Welcome “Dear Erynn,” a place to seek and receive guidance and support. Below is our first entry. If you have a question you are struggling with, please submit it to firstname.lastname@example.org. If possible, we will answer it here on the blog with your anonymity preserved. As always, if you have an emergency or are in need of immediate support, please call 911 or 1-800-lifenet for an appropriate referral.
September 2, 2015
About a year ago, I made the decision to have an abortion. There were a lot of good reasons for it, but it wasn’t an easy decision. Even when I was at the doctor, I almost didn’t go through with it. But my friend who came with me (who has also had anabortion) was reassuring. She said it was the right thing to do, and afterwards I would feel free of the stress. For me, after, I felt kind of numb. My family was relieved though, so I said I was too. Later, I felt really awful… full of sadness because I really want a baby, I guess this just wasn’t the right time. When I think back on it, I am pretty sure I would have made the same decision to not have the baby, and I know it was my decision, but why do I still feel so sad?
It sounds like you worked hard to make a difficult decision. It is not often that we are faced with needing to make a choice that is so complicated, but has such black and white outcomes (continue being pregnant or stop being pregnant) and when we are, it is normal to feel lost and torn. This is especially complicated when it comes to seeing a pregnancy through, because there are often other people involved in what is ultimately a deeply personal choice.
In addition, access to legal abortion itself is a political issue. That means that we have been raised with a lot of rhetoric and mixed messages about what abortion even is. For some, it is there termination of a life, for others it is the removal of cells that could grow into a life, but haven’t yet. Further, motherhood is a political issue! The media and even our friends and family are open about expressing what it means to be a mother, and the opinions are often conflicting. Then there’s what goes on in our own heads. Many women (and in my experience MOST women) are at some point conflicted about becoming a mother. Even when they feel sure they want children, a life change that significant brings with it lots of opportunity for mixed feelings and questioning.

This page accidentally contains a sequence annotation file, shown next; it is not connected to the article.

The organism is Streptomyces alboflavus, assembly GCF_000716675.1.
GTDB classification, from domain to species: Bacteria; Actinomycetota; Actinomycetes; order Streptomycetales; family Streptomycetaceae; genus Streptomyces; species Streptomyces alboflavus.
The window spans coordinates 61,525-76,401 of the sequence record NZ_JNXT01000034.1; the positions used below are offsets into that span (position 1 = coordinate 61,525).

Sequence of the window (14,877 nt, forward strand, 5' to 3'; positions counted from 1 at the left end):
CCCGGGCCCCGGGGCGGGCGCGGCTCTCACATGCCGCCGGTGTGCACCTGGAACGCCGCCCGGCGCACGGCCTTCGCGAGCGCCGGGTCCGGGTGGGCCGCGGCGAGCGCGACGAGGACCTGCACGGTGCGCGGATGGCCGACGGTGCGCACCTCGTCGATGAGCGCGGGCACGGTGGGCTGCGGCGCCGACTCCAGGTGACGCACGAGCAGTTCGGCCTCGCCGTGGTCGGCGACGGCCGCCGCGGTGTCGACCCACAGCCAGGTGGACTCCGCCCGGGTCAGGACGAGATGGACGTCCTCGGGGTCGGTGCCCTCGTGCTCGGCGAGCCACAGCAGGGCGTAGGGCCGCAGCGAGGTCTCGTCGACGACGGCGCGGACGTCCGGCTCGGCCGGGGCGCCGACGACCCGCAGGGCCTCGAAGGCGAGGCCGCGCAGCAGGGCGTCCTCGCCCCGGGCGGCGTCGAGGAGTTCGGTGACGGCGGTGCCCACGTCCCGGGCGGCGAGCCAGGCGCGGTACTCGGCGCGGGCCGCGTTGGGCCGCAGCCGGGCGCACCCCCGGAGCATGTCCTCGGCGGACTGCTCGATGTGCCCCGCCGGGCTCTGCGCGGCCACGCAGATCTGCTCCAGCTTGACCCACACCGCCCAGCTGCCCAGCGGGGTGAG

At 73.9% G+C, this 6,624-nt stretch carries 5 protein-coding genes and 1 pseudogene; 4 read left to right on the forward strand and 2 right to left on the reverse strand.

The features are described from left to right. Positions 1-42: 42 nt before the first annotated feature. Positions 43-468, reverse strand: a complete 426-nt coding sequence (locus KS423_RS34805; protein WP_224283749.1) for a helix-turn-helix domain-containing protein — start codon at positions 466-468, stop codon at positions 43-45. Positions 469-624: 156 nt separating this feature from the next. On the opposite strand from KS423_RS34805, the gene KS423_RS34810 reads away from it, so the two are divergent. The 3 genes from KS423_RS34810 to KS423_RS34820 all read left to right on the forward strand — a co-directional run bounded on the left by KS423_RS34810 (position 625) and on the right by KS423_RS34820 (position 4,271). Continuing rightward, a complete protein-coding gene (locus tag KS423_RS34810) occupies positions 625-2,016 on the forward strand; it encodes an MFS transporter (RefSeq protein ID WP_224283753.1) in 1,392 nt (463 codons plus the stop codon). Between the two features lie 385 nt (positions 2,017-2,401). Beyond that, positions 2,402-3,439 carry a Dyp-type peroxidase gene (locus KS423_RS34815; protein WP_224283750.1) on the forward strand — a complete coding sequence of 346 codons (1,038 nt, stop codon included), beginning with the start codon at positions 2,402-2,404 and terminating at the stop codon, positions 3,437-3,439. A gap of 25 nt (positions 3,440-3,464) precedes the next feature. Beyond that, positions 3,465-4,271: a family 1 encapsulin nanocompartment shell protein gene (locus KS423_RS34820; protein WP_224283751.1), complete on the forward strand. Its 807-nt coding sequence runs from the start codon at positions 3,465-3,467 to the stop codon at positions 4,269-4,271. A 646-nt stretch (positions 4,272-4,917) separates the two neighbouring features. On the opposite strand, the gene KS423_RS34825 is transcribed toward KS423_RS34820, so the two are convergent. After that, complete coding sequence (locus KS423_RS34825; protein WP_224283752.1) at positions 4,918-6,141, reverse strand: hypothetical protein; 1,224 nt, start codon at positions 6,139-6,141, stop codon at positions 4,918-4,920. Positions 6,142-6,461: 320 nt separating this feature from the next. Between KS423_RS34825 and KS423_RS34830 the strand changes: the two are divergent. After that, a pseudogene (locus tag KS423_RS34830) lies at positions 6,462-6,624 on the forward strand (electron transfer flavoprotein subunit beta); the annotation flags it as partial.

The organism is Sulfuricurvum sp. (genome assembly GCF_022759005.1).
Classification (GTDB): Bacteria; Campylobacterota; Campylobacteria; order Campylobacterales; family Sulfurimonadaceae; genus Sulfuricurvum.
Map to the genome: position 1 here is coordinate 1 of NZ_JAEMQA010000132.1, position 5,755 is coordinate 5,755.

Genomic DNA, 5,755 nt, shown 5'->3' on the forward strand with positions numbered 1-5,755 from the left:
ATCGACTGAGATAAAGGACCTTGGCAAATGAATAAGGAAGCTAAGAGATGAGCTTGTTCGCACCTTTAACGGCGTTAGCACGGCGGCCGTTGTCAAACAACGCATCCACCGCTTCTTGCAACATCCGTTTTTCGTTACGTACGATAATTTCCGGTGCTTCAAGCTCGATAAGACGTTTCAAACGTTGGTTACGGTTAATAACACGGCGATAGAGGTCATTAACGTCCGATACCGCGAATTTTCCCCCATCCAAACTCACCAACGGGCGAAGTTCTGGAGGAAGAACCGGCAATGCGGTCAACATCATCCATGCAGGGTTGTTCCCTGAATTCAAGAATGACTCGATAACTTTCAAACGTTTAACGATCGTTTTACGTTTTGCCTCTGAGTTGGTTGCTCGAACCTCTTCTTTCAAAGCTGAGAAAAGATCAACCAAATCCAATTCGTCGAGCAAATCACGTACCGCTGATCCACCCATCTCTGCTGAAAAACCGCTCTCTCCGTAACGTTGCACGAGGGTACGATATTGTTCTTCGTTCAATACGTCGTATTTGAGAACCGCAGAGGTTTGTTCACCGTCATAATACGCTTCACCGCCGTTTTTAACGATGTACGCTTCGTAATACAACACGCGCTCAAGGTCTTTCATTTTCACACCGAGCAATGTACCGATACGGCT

So back to your question. Why do you feel sad? Because loss is sad, and this is a loss. Regardless on where you stand on when life begins, abortion can still be a loss of a possible outcome, the loss of the potential to play a role you are clear you want to play eventually. To feel numb and sad does not mean you made the wrong decision, it simply means you are experiencing the natural grief that comes with loss. Though it is true that some women will not feel this way, it is also true that many more women do feel grief after an abortion that are willing or able to talk about it. You are not alone in your feelings.
Allowing space for this complicated and challenging feeling of grief can go a long way in helping it pass into the background. Like the sadness or grief you may feel over other losses in your life, it may be a feeling that reoccurs over time, but by allowing it’s existence instead of pushing it down or talking yourself out of it, you give your self the opportunity to take care of yourself and your feelings at a time when care is needed.